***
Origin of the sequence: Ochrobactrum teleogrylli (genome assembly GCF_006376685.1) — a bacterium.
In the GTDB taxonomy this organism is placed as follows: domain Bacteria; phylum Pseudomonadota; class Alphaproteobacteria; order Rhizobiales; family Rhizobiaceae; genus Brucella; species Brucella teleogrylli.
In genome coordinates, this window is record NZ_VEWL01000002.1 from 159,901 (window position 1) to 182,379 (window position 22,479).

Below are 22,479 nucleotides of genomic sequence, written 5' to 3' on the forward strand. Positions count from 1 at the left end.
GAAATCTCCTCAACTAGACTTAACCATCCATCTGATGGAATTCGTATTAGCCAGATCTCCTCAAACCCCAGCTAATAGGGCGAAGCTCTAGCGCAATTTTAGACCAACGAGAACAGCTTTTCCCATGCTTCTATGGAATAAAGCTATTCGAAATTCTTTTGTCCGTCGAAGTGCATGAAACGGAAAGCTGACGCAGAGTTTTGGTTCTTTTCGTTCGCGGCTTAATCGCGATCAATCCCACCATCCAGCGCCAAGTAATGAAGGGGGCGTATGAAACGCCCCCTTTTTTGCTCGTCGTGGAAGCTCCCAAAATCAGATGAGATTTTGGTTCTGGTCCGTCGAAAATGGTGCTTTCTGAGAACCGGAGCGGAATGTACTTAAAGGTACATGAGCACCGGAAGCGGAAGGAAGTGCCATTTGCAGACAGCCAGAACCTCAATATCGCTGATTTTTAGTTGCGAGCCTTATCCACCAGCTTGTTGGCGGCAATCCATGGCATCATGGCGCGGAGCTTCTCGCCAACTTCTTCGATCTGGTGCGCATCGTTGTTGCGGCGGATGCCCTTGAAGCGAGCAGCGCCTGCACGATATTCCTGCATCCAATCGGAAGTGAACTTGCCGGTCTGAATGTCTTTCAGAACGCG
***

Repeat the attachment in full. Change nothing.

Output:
Origin of the sequence: Ochrobactrum teleogrylli (genome assembly GCF_006376685.1) — a bacterium.
In the GTDB taxonomy this organism is placed as follows: domain Bacteria; phylum Pseudomonadota; class Alphaproteobacteria; order Rhizobiales; family Rhizobiaceae; genus Brucella; species Brucella teleogrylli.
In genome coordinates, this window is record NZ_VEWL01000002.1 from 159,901 (window position 1) to 182,379 (window position 22,479).

Below are 22,479 nucleotides of genomic sequence, written 5' to 3' on the forward strand. Positions count from 1 at the left end.
GAAATCTCCTCAACTAGACTTAACCATCCATCTGATGGAATTCGTATTAGCCAGATCTCCTCAAACCCCAGCTAATAGGGCGAAGCTCTAGCGCAATTTTAGACCAACGAGAACAGCTTTTCCCATGCTTCTATGGAATAAAGCTATTCGAAATTCTTTTGTCCGTCGAAGTGCATGAAACGGAAAGCTGACGCAGAGTTTTGGTTCTTTTCGTTCGCGGCTTAATCGCGATCAATCCCACCATCCAGCGCCAAGTAATGAAGGGGGCGTATGAAACGCCCCCTTTTTTGCTCGTCGTGGAAGCTCCCAAAATCAGATGAGATTTTGGTTCTGGTCCGTCGAAAATGGTGCTTTCTGAGAACCGGAGCGGAATGTACTTAAAGGTACATGAGCACCGGAAGCGGAAGGAAGTGCCATTTGCAGACAGCCAGAACCTCAATATCGCTGATTTTTAGTTGCGAGCCTTATCCACCAGCTTGTTGGCGGCAATCCATGGCATCATGGCGCGGAGCTTCTCGCCAACTTCTTCGATCTGGTGCGCATCGTTGTTGCGGCGGATGCCCTTGAAGCGAGCAGCGCCTGCACGATATTCCTGCATCCAATCGGAAGTGAACTTGCCGGTCTGAATGTCTTTCAGAACGCG